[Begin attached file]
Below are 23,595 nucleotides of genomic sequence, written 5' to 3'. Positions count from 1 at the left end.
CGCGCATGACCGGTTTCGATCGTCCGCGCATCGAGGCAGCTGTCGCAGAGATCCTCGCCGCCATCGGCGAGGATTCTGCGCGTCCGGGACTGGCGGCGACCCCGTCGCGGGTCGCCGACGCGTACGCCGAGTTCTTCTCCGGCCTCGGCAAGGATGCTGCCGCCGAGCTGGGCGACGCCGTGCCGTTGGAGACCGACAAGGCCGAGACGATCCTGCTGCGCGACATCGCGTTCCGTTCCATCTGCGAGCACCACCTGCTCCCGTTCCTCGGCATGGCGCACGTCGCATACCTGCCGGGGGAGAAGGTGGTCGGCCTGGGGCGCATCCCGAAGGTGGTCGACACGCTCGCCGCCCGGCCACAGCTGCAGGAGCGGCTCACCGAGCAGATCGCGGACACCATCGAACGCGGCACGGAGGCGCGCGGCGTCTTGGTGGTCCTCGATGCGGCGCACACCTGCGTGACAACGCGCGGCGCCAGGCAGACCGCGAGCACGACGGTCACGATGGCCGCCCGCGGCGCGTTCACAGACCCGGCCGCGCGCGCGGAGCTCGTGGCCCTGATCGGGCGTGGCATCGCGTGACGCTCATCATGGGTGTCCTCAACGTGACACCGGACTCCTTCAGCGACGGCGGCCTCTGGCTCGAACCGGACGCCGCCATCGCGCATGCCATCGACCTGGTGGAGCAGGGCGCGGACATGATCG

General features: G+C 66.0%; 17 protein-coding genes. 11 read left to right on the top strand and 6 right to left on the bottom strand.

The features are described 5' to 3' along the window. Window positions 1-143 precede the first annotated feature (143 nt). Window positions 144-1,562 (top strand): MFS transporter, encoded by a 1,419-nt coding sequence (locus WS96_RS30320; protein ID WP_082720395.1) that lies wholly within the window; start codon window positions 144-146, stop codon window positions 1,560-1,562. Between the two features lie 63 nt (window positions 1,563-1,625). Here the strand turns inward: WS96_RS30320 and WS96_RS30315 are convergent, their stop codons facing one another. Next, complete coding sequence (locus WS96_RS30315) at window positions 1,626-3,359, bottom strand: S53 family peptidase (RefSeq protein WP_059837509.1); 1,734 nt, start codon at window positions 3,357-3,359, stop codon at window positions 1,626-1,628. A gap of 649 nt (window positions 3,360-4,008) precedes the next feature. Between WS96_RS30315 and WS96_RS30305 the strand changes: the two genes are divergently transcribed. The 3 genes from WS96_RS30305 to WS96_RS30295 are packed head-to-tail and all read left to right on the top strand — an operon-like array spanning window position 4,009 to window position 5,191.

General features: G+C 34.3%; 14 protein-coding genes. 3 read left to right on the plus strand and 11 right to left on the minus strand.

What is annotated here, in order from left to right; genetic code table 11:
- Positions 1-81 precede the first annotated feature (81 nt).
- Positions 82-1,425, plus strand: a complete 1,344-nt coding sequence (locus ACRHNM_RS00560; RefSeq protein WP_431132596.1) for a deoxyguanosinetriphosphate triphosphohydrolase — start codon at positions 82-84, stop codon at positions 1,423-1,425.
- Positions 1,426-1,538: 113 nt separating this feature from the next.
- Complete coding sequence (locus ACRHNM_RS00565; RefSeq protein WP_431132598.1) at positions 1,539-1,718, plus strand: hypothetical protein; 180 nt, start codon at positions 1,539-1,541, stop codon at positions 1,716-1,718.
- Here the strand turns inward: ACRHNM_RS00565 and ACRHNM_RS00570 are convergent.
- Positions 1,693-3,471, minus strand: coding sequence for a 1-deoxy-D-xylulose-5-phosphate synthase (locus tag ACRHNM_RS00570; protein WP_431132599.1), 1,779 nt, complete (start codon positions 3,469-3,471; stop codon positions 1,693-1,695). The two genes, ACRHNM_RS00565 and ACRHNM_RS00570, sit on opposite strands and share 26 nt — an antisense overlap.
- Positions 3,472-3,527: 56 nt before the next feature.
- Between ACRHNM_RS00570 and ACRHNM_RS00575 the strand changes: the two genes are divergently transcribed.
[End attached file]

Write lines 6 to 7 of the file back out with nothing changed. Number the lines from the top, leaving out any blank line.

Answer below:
What is annotated here, in order from left to right; genetic code table 11:
- Positions 1-81 precede the first annotated feature (81 nt).